Despite the fact that 1 in 5 adults in the United States experiences mental illness in a given year, discussing with others, whether if it’s your friends, family, or co-workers, is still difficult. Mainly this is because the stigmas surrounding mental health that may make you feel embarrassed or judged. However, being open about your mental health can help you receive much-needed support and encouragement. As a result, this may alleviate stress and improve your mood.
If you’re ready to have this conversation, here are some tips to make it a little easier on you and the people you’re opening up to.
Rachel O’Neill, an Ohio-licensed professional clinical counselor, says that the first step is to be brave and acknowledge that it’s acceptable for you to feel how you feel.
“It’s okay to cry if you’re feeling sad,” she said. “It’s okay to feel anxious. Own your emotions and your experiences. Don’t apologize for what you’re feeling. Instead of focusing on trying to change your feelings or thoughts, focus on practicing acceptance around them.”
This is not easy. But, struggling with mental illness on your own is incredibly difficult. By confiding in others you may feel energized and their support could make all the difference in the world.
“Life is hard sometimes and the bravest thing you can do is to keep fighting for another day,” O’Neill said. “But the more we talk about how mental health issues impact lives, the more we can reduce the stigma that sometimes surrounds things like depression, anxiety and suicidal thoughts.”
Decide Who to Tell and When
Before discussing your mental other with others, decide who to tell. Family and close friends are a great place to start as long as you can be certain that they’re supportive, can help you find the treatment that you need, and won’t tell anyone else. Also, you are not obligated to tell your employer. However, if it is affecting your work then you may want to disclose this information with them.
After deciding who to tell, choose when you should talk to them. This can be whenever you’re comfortable. But, it should be before you reach a point of crisis.
Create an Environment That’s Comfortable For You
“Opening up isn’t easy. If you make the decision to talk with your friends or family about how you’ve been dealing with mental health issues, then you want to do it in a setting that feels as comfortable as possible for you,” writes Talkspace Therapist Jor-El Caraballo. “This varies from person to person,” but here are some However, there are some areas to consider:
Location. “Make sure the location you choose is accessible, both to you and whoever you decide to open up to,” adds Caraballo. Also, think about the visual space and noise level -- it should be private and free of distractions.
Time. “Be sure to set aside enough time in the environment for you to open up, as well as potentially allow your family remember to respond and ask questions. If you have limited time in whatever location you choose, this will add pressure and stress to the conversation.” Also, you should have this talk when you're not " actively experiencing mania, anxiety, depression, or psychosis."
When you’re ready to initiate the conversation, you may want to break the ice by finding resources, such as this one, to introduce the topic. Also, only share what you’re comfortable with and specifically explain what you’re feeling.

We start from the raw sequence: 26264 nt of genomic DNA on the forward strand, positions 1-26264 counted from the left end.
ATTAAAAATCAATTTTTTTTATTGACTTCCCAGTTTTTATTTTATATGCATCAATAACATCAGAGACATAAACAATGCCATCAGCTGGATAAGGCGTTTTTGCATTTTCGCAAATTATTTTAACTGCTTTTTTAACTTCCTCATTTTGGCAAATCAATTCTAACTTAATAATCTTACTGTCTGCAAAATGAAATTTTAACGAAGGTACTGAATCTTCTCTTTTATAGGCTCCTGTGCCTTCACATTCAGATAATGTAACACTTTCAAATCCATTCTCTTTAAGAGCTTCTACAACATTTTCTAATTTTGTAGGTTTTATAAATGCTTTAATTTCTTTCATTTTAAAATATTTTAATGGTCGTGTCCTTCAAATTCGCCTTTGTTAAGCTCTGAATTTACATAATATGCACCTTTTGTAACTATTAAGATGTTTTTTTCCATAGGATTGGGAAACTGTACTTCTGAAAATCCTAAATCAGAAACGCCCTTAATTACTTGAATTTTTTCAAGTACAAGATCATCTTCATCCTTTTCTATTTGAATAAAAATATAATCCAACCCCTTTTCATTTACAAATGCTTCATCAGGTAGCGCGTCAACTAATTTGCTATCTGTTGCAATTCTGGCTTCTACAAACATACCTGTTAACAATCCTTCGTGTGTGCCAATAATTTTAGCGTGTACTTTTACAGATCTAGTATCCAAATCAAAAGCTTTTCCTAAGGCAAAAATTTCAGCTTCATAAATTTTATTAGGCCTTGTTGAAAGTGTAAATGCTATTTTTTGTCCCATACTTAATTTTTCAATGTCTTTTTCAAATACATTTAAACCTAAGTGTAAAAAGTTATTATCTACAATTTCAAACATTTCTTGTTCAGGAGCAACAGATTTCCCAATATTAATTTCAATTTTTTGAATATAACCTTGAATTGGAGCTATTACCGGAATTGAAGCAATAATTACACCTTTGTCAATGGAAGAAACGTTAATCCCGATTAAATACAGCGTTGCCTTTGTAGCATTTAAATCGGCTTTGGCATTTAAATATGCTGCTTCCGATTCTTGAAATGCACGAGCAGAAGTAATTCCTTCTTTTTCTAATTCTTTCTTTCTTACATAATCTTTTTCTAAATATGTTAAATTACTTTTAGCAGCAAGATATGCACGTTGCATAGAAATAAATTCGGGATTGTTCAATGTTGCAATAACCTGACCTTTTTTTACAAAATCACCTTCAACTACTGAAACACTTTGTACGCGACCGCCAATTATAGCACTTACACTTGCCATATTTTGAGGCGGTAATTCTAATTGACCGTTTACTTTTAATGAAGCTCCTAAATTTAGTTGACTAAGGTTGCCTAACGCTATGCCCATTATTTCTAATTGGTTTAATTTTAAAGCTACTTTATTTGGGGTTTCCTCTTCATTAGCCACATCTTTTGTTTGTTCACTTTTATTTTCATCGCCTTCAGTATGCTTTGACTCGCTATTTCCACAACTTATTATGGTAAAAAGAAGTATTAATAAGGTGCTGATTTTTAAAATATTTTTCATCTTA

Also, if you don’t want to catch the other person off-guard, let them in advance that you want to have a serious talk with them. Practicing what you want to say to can clarify what you’re thinking. Start by writing down your thoughts and do a practice run.
Go in With a Goal
Dr. Kerulis, a professor for Counseling@Northwestern, Northwestern University's online masters in counseling program, suggests to “go into the conversation with goals in mind.” It can be as simple as just letting the other person know what your mental health status is. “And another can be to talk about ways that your friends can support you.” You don’t have to go into the conversation with big and lofty goals like, “Solve depression and anxiety for myself and everyone.”
It may actually be more beneficial to start with a small goal, such as discussing a recent diagnosis.
“Sometimes, despite your best efforts, a loved one may react badly to your disclosure,” writes Elizabeth Lundin. “They may fail to understand your illness or fail to empathize with how you feel about it. “In my experience, there are two ways you can handle the situation: Try to educate the person further about what your illness means for you, or agree to disagree.”
Lundin says that, “Sometimes people will ask questions or express concern. That doesn’t necessarily mean that they’re judging you. Stay calm and address their concerns as best you can. If they refuse to understand or empathize, politely leave and distance yourself from that person until you’ve had some time to heal.”
“Not everyone will get what it’s like to be you, and that’s okay. But opening up to others is the first step to finding a supportive community. Once you’ve jumped this hurdle, you can focus on healing and learning how to enjoy life again — even with your mental illness,” concludes Lundin.
If you’re still struggling with telling people about your mental health, then speak with a mental health professional. You may also want to use the following resources: